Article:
The Facebook uproar over privacy: Part 2,139

Just to set some context, I’m about the last person you want to ask about things like privacy, because, for the most part, I just don’t care. Granted, I am perhaps totally alone on the Internet when it comes to this viewpoint. But there it is.

So it was with a deep sigh and a giant eye roll that I read about the latest dust-up involving Facebook and privacy. In a nutshell, Facebook has tweaked its Terms of Service to say:

You may remove your User Content from the Site at any time. If you choose to remove your User Content, the license granted above will automatically expire, however you acknowledge that the Company may retain archived copies of your User Content.

The Horror!

That horrible place online where everybody shares every detail of their lives already said that it retains the right to your information that is posted on Facebook. Now, it seems to be saying that it will own it forever, even if you deleted your account.

As was to be expected, the outrage was fast and harsh. The obligatory Facebook group was created to protest the move. By Monday afternoon, there were 6,590 members.

Founder Mark Zuckerberg made the fatal error of actually trying to have a reasonable discussion of the issues involved. In a thoughtful post on Monday, Zuckerberg explained some of the reasons behind the change.

In essence, when you share something on Facebook with a friend, you make two or more copies. If you delete your account, your friend will still have the copy of that message or photo or whatever in their account that you shared. Zuckerberg said the change in the TOS was meant to reflect that reality.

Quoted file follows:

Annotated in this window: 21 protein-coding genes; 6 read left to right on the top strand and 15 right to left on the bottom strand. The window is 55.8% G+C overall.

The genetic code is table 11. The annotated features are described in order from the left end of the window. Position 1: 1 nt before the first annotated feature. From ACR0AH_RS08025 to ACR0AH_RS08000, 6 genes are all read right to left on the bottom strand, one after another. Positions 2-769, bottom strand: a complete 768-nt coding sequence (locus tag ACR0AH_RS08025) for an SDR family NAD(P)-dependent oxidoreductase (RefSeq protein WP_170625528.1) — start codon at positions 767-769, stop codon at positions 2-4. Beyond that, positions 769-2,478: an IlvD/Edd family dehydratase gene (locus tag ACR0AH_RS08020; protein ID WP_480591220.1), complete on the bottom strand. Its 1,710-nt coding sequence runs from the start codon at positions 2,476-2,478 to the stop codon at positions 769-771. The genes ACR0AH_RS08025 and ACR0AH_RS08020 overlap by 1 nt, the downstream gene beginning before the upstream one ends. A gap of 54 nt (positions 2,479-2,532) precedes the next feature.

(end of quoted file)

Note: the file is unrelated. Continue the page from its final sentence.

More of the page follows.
Zuckerberg also thoughtfully pointed to the larger, philosophical questions involved, including some of the contradictory notions at the heart of social networking:

People want full ownership and control of their information so they can turn off access to it at any time. At the same time, people also want to be able to bring the information others have shared with them—like email addresses, phone numbers, photos and so on—to other services and grant those services access to those people’s information. These two positions are at odds with each other. There is no system today that enables me to share my email address with you and then simultaneously lets me control who you share it with and also lets you control what services you share it with.

He’s right, of course. But good luck getting anyone to listen. The hounds have been set loose. Swords have been drawn. The Internet is not a place for such weak fools such as those who might actually change their minds.

The only question now is when Facebook will cave and change the TOS back so we can get on to the next silly outrage.


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  • Bev Barnett

    I know blog comments are way more interesting when one argues with the blogger… but I agree completely. Ho hum and so what. Anyone who hasn’t figured out by now that the Internet never has been and never will be a private place should sign off now and go find a nice dark cave somewhere.

  • heavymtl

    You hit the nail on the head – the reality is, once something gets put on the web you pretty much lose all control over it. If you can’t accept that, then don’t post it. Plain and simple.

  • David Gaines

    I think I was upset for the first three minutes, then I thought about cool it would be if they posted my writing on a T-Shirt, even if I didn’t get credit or money. I mean, I’m not doing it. Maybe, because, who in the hell is going to buy it? The way I see, only people looking at anyone’s photos and content are their friends anyway.

    Good post. I hope to see it on Facebook one day!

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  • Mickey Mouse

    Thank God we still live in a world where you can get internet privacy, even if it comes at a price. Since we the people have been deemed unworthy to maintain our own internet privacy, what has the world come to?

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